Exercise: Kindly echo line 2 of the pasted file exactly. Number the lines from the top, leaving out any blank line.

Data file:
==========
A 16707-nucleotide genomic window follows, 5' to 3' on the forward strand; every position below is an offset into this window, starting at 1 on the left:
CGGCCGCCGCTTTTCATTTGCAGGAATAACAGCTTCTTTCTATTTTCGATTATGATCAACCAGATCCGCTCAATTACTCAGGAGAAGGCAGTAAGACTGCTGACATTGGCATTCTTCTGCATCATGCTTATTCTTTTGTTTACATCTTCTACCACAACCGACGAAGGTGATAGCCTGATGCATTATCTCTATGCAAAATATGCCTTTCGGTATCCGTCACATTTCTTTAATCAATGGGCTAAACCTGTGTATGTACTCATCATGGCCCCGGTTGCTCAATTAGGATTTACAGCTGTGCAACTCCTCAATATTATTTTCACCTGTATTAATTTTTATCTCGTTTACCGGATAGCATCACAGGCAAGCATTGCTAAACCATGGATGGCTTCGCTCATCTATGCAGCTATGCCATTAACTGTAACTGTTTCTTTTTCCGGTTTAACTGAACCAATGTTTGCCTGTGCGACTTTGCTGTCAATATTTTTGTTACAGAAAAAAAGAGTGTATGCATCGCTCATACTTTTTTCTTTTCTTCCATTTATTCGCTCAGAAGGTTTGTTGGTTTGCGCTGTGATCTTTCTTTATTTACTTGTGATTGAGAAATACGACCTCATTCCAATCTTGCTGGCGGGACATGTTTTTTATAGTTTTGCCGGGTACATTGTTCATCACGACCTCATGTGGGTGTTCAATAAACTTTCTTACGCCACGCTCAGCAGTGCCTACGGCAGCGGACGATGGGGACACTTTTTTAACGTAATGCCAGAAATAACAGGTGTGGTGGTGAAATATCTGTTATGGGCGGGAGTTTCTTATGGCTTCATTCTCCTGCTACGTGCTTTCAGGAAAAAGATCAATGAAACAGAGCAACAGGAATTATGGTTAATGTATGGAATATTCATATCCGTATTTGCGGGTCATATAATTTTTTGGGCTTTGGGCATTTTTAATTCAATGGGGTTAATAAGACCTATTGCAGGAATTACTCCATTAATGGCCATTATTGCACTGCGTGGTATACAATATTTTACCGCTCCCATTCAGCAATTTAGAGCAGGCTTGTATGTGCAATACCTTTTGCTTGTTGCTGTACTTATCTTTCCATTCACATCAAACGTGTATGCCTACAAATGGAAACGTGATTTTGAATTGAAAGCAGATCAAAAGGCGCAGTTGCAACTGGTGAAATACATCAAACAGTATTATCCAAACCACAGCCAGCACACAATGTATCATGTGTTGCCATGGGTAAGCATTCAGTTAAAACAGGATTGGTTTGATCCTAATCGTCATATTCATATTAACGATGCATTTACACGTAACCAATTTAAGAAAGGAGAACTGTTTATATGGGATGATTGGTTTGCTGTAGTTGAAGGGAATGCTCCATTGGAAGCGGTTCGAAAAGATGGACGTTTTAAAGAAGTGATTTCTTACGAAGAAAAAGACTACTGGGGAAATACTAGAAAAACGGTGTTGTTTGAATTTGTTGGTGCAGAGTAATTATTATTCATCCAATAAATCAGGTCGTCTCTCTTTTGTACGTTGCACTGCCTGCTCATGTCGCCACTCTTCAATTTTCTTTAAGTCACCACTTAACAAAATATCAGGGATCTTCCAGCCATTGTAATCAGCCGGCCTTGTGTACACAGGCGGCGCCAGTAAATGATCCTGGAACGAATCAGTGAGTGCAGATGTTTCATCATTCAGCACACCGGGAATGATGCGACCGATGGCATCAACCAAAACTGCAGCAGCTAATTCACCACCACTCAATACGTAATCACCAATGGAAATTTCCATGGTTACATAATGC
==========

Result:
CGGCCGCCGCTTTTCATTTGCAGGAATAACAGCTTCTTTCTATTTTCGATTATGATCAACCAGATCCGCTCAATTACTCAGGAGAAGGCAGTAAGACTGCTGACATTGGCATTCTTCTGCATCATGCTTATTCTTTTGTTTACATCTTCTACCACAACCGACGAAGGTGATAGCCTGATGCATTATCTCTATGCAAAATATGCCTTTCGGTATCCGTCACATTTCTTTAATCAATGGGCTAAACCTGTGTATGTACTCATCATGGCCCCGGTTGCTCAATTAGGATTTACAGCTGTGCAACTCCTCAATATTATTTTCACCTGTATTAATTTTTATCTCGTTTACCGGATAGCATCACAGGCAAGCATTGCTAAACCATGGATGGCTTCGCTCATCTATGCAGCTATGCCATTAACTGTAACTGTTTCTTTTTCCGGTTTAACTGAACCAATGTTTGCCTGTGCGACTTTGCTGTCAATATTTTTGTTACAGAAAAAAAGAGTGTATGCATCGCTCATACTTTTTTCTTTTCTTCCATTTATTCGCTCAGAAGGTTTGTTGGTTTGCGCTGTGATCTTTCTTTATTTACTTGTGATTGAGAAATACGACCTCATTCCAATCTTGCTGGCGGGACATGTTTTTTATAGTTTTGCCGGGTACATTGTTCATCACGACCTCATGTGGGTGTTCAATAAACTTTCTTACGCCACGCTCAGCAGTGCCTACGGCAGCGGACGATGGGGACACTTTTTTAACGTAATGCCAGAAATAACAGGTGTGGTGGTGAAATATCTGTTATGGGCGGGAGTTTCTTATGGCTTCATTCTCCTGCTACGTGCTTTCAGGAAAAAGATCAATGAAACAGAGCAACAGGAATTATGGTTAATGTATGGAATATTCATATCCGTATTTGCGGGTCATATAATTTTTTGGGCTTTGGGCATTTTTAATTCAATGGGGTTAATAAGACCTATTGCAGGAATTACTCCATTAATGGCCATTATTGCACTGCGTGGTATACAATATTTTACCGCTCCCATTCAGCAATTTAGAGCAGGCTTGTATGTGCAATACCTTTTGCTTGTTGCTGTACTTATCTTTCCATTCACATCAAACGTGTATGCCTACAAATGGAAACGTGATTTTGAATTGAAAGCAGATCAAAAGGCGCAGTTGCAACTGGTGAAATACATCAAACAGTATTATCCAAACCACAGCCAGCACACAATGTATCATGTGTTGCCATGGGTAAGCATTCAGTTAAAACAGGATTGGTTTGATCCTAATCGTCATATTCATATTAACGATGCATTTACACGTAACCAATTTAAGAAAGGAGAACTGTTTATATGGGATGATTGGTTTGCTGTAGTTGAAGGGAATGCTCCATTGGAAGCGGTTCGAAAAGATGGACGTTTTAAAGAAGTGATTTCTTACGAAGAAAAAGACTACTGGGGAAATACTAGAAAAACGGTGTTGTTTGAATTTGTTGGTGCAGAGTAATTATTATTCATCCAATAAATCAGGTCGTCTCTCTTTTGTACGTTGCACTGCCTGCTCATGTCGCCACTCTTCAATTTTCTTTAAGTCACCACTTAACAAAATATCAGGGATCTTCCAGCCATTGTAATCAGCCGGCCTTGTGTACACAGGCGGCGCCAGTAAATGATCCTGGAACGAATCAGTGAGTGCAGATGTTTCATCATTCAGCACACCGGGAATGATGCGACCGATGGCATCAACCAAAACTGCAGCAGCTAATTCACCACCACTCAATACGTAATCACCAATGGAAATTTCCATGGTTACATAATGC